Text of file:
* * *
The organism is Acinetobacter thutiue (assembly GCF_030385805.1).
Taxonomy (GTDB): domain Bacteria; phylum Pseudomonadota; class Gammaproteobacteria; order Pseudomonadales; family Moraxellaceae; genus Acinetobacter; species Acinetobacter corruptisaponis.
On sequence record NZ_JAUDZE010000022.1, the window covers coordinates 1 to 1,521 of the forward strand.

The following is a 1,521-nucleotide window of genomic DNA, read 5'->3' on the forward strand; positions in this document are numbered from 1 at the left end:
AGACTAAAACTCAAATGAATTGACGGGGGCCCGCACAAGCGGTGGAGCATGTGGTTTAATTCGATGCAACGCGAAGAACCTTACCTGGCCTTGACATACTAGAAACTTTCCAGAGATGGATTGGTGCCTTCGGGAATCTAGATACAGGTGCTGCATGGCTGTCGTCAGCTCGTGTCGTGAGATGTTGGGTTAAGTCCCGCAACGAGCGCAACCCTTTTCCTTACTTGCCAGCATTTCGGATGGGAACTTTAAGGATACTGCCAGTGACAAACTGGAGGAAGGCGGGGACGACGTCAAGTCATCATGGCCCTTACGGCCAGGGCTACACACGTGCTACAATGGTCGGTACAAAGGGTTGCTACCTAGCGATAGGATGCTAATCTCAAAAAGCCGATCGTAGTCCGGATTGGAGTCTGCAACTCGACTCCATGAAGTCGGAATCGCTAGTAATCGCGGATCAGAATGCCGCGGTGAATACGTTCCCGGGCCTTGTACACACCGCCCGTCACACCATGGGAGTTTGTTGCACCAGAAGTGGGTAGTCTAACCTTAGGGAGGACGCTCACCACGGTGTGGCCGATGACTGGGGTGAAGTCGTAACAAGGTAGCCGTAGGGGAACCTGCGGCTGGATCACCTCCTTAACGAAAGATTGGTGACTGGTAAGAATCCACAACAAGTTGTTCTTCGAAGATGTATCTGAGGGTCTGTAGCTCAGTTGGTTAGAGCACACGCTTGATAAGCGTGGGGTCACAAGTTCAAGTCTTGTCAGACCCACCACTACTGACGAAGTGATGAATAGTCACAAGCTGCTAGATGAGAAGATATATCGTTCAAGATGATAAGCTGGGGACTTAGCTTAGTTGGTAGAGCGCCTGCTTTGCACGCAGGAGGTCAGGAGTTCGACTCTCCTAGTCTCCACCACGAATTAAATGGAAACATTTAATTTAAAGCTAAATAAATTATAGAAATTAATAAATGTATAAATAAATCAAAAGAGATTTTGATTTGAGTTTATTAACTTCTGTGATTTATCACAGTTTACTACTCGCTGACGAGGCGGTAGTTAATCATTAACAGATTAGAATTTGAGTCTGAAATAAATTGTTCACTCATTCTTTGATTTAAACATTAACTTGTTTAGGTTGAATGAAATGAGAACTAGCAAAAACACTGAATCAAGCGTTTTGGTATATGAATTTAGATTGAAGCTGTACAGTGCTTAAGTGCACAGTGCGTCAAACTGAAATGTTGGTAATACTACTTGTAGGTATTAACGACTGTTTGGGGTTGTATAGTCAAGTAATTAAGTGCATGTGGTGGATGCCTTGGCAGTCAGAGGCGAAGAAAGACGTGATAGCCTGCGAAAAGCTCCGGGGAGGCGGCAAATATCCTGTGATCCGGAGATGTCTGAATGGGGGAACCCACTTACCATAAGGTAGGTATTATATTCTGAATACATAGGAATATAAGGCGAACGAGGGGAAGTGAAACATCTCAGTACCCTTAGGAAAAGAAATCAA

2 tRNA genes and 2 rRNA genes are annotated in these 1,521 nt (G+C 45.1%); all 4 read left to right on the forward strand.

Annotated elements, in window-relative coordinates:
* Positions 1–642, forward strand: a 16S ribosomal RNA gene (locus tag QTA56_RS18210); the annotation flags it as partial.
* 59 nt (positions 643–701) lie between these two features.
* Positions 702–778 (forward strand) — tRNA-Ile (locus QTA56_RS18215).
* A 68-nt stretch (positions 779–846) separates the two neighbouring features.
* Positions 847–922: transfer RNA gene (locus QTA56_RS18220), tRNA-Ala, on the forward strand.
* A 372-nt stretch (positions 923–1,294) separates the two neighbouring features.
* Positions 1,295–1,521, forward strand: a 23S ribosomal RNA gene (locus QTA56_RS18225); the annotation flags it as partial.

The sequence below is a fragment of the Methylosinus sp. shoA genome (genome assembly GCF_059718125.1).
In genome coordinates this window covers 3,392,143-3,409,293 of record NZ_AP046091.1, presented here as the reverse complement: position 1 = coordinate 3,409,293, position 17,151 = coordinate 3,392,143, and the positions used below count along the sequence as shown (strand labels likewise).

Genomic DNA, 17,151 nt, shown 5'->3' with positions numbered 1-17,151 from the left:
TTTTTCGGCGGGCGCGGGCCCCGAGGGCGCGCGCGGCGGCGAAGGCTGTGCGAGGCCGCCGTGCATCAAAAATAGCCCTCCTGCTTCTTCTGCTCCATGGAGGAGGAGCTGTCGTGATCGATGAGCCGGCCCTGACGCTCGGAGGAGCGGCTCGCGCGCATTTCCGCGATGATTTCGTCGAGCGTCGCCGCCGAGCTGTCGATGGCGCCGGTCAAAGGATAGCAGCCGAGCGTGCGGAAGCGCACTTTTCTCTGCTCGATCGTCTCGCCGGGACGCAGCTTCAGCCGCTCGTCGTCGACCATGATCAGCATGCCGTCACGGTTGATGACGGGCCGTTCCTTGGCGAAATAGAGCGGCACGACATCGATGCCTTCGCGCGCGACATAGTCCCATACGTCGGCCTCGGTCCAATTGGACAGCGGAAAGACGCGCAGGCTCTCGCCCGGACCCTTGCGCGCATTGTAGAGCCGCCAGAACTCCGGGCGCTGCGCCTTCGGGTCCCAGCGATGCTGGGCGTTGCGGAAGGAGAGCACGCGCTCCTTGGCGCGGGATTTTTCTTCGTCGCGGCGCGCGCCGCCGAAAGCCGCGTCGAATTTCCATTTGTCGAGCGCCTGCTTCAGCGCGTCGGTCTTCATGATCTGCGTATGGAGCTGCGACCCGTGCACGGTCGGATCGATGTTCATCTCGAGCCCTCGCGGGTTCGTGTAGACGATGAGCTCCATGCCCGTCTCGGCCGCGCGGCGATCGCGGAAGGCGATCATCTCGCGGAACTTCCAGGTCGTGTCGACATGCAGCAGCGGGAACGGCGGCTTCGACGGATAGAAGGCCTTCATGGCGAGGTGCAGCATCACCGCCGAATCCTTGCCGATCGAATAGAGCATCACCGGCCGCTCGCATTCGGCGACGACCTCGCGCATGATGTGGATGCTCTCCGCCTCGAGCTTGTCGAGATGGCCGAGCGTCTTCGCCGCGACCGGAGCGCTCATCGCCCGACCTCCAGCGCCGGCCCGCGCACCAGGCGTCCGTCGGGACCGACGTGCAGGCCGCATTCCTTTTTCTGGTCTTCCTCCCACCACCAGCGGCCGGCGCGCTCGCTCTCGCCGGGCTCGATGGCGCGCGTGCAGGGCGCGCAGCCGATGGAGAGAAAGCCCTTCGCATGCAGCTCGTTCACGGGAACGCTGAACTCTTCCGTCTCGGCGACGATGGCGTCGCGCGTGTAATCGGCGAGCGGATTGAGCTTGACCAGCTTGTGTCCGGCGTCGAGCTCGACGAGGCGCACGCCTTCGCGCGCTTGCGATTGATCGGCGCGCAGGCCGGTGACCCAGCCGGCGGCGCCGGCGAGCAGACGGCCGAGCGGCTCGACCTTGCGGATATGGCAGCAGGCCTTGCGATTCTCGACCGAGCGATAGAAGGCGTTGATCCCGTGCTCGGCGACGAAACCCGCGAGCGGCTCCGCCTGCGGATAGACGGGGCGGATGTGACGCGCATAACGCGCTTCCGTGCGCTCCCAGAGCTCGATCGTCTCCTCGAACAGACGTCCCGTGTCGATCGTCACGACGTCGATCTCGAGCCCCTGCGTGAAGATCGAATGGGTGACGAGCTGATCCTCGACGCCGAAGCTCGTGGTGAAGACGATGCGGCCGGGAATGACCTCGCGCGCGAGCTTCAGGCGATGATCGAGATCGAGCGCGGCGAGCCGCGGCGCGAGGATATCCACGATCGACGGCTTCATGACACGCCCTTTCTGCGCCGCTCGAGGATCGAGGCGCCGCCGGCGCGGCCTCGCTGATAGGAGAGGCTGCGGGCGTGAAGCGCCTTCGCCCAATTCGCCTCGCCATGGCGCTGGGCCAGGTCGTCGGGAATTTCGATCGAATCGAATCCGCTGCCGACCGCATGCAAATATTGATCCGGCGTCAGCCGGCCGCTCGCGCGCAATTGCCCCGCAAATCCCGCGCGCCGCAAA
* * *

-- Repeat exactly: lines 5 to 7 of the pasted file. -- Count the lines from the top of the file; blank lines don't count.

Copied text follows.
AGACTAAAACTCAAATGAATTGACGGGGGCCCGCACAAGCGGTGGAGCATGTGGTTTAATTCGATGCAACGCGAAGAACCTTACCTGGCCTTGACATACTAGAAACTTTCCAGAGATGGATTGGTGCCTTCGGGAATCTAGATACAGGTGCTGCATGGCTGTCGTCAGCTCGTGTCGTGAGATGTTGGGTTAAGTCCCGCAACGAGCGCAACCCTTTTCCTTACTTGCCAGCATTTCGGATGGGAACTTTAAGGATACTGCCAGTGACAAACTGGAGGAAGGCGGGGACGACGTCAAGTCATCATGGCCCTTACGGCCAGGGCTACACACGTGCTACAATGGTCGGTACAAAGGGTTGCTACCTAGCGATAGGATGCTAATCTCAAAAAGCCGATCGTAGTCCGGATTGGAGTCTGCAACTCGACTCCATGAAGTCGGAATCGCTAGTAATCGCGGATCAGAATGCCGCGGTGAATACGTTCCCGGGCCTTGTACACACCGCCCGTCACACCATGGGAGTTTGTTGCACCAGAAGTGGGTAGTCTAACCTTAGGGAGGACGCTCACCACGGTGTGGCCGATGACTGGGGTGAAGTCGTAACAAGGTAGCCGTAGGGGAACCTGCGGCTGGATCACCTCCTTAACGAAAGATTGGTGACTGGTAAGAATCCACAACAAGTTGTTCTTCGAAGATGTATCTGAGGGTCTGTAGCTCAGTTGGTTAGAGCACACGCTTGATAAGCGTGGGGTCACAAGTTCAAGTCTTGTCAGACCCACCACTACTGACGAAGTGATGAATAGTCACAAGCTGCTAGATGAGAAGATATATCGTTCAAGATGATAAGCTGGGGACTTAGCTTAGTTGGTAGAGCGCCTGCTTTGCACGCAGGAGGTCAGGAGTTCGACTCTCCTAGTCTCCACCACGAATTAAATGGAAACATTTAATTTAAAGCTAAATAAATTATAGAAATTAATAAATGTATAAATAAATCAAAAGAGATTTTGATTTGAGTTTATTAACTTCTGTGATTTATCACAGTTTACTACTCGCTGACGAGGCGGTAGTTAATCATTAACAGATTAGAATTTGAGTCTGAAATAAATTGTTCACTCATTCTTTGATTTAAACATTAACTTGTTTAGGTTGAATGAAATGAGAACTAGCAAAAACACTGAATCAAGCGTTTTGGTATATGAATTTAGATTGAAGCTGTACAGTGCTTAAGTGCACAGTGCGTCAAACTGAAATGTTGGTAATACTACTTGTAGGTATTAACGACTGTTTGGGGTTGTATAGTCAAGTAATTAAGTGCATGTGGTGGATGCCTTGGCAGTCAGAGGCGAAGAAAGACGTGATAGCCTGCGAAAAGCTCCGGGGAGGCGGCAAATATCCTGTGATCCGGAGATGTCTGAATGGGGGAACCCACTTACCATAAGGTAGGTATTATATTCTGAATACATAGGAATATAAGGCGAACGAGGGGAAGTGAAACATCTCAGTACCCTTAGGAAAAGAAATCAA

2 tRNA genes and 2 rRNA genes are annotated in these 1,521 nt (G+C 45.1%); all 4 read left to right on the forward strand.

Annotated elements, in window-relative coordinates: